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Open source software have become more important today than in the past. The benefits brought by using open source software for governments, organizations and commercial businesses can not be emphasized enough. This is why you’ll probably see an open source software running in every corner of the modern IT infrastructure.

This, however, made the term “open source” somehow a buzzword. We started observing many companies which are calling their software “open source”, although in fact, it is not.

Those companies do this because people are more motivated to use an open source software and include it in their infrastructure than a proprietary solution. They like the extra attention and free marketing they get when they simply classify their solution as “open source”.

What is “open source“, anyway? The term was introduced in 1998 by the Open Source Initiative (OSI) as an alternative for the “free software” term to avoid the possible confusion between “free as in cost” and “free as in freedom”. They didn’t want people to think that free software is just software with no cost.

The OSI definition is universally accepted as the one and only definition for open source, simply because they were the ones who crafted the term in the first place.

But one should give enough attention in order to not fall victim for false marketing by software companies which claim their software is open source, while in fact, it is not.

Tamanu is an electronic health record (EHR) software, which can be used by medical facilities and organizations to store various information about patients or other things.

If you are to visit their homepage, then you can see how they call their software as “open source” in every corner of it. They even have a complete section containing the open source logo by OSI to show you how big they are on open source:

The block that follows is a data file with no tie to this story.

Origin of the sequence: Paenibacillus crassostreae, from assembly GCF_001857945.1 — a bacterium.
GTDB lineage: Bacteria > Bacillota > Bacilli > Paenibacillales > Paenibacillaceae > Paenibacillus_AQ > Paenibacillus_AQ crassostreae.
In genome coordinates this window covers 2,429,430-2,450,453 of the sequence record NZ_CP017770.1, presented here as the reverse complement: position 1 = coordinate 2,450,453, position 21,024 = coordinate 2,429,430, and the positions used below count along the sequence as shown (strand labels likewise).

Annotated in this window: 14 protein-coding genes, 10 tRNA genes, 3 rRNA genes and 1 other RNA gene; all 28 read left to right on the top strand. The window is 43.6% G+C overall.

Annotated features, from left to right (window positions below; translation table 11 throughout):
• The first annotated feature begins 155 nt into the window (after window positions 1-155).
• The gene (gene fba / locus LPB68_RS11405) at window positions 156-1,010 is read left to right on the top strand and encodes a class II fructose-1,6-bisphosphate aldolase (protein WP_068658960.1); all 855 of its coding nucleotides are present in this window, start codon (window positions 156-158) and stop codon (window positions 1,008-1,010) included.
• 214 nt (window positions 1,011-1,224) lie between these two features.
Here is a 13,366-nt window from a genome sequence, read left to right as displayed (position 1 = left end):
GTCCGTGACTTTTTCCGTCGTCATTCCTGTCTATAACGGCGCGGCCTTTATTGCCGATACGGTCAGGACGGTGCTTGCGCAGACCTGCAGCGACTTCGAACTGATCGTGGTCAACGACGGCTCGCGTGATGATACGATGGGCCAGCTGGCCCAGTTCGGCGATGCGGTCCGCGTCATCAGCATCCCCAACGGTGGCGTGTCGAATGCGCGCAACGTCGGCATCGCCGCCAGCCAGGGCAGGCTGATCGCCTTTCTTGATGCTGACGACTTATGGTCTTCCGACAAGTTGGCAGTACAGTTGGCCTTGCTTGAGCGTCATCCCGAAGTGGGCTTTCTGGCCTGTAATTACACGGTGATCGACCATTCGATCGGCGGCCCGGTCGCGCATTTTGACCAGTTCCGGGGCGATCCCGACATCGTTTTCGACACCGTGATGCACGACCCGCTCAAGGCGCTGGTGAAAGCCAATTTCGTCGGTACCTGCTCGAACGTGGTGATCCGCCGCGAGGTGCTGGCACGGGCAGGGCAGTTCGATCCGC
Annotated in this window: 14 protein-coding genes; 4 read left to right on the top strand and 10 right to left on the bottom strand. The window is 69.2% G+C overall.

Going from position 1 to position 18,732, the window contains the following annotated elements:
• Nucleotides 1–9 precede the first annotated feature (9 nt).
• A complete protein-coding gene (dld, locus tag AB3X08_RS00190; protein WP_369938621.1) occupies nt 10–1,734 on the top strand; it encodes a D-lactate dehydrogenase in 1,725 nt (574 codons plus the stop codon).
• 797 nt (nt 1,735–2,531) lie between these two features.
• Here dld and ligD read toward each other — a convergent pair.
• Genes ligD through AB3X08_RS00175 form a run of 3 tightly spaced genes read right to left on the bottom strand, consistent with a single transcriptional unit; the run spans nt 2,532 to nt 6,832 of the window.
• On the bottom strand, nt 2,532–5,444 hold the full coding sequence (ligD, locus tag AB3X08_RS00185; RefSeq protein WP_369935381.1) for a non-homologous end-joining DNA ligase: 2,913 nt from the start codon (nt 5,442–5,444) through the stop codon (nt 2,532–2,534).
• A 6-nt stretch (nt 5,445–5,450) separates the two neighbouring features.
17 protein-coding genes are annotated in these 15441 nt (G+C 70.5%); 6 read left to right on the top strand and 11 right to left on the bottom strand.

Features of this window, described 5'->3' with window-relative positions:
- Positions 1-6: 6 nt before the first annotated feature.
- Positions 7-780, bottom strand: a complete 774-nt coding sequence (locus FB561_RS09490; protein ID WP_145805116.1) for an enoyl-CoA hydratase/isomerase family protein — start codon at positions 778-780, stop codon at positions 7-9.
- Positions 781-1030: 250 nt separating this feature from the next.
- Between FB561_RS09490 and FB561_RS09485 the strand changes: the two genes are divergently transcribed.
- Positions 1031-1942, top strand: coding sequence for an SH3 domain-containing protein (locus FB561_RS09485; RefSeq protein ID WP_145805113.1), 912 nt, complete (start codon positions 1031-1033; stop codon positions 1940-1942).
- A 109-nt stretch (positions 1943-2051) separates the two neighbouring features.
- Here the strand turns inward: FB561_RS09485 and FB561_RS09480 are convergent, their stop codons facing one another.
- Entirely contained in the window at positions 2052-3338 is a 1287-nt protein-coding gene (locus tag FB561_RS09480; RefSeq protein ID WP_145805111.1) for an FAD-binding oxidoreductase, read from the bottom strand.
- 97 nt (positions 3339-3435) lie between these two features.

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However, once you read more about their “open source model”, you will see the catch:

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Oh, so it is not open source for everyone. Just for countries which they classify as “low and middle income countries”.

This is further explained and confirmed if you view their license file, which mentions the following paragraphs:

1. The purpose of any reproduction is and is only to facilitate or improve the delivery of health services or education to persons living in territories defined by the World Bank as Low Income or Middle Income Economies (“Beneficiaries”).

2. The use of any reproduction is and is only to facilitate or improve the delivery of health services or education to Beneficiarie.

In simpler words, if you are not living in “territories defined by the world bank as low income or middle income economics”, then you can not modify the source code or redistribute it. Which is clearly a violation of the open source definition by OSI, which makes Tamanu a non-open-source software.

We have had a communication with Tamanu owners over email as well, and they confirmed that they do not allow commercial redistribution of their software. Which is an additional violation of the open source definition.

Yet, they happily market their software as open source and see no shame in doing false marketing to trick possible customers and users into thinking that it is open source. They are also doing the same for their other software, which is called “Tupaia“.

Tamanu makers are definitely not the only people in the market who are doing this. But you should be careful when someone calls their software as “open source”. Remember that the first question to ask is: Under which open source license is it released?

It is not enough to take their word for it. You have to dig deep to the license files attached with the project in order to be sure that it is indeed an open source software.

Otherwise, you have fallen to false marketing and could bring troubles upon yourself if you use it in different ways other than what is written in their license.

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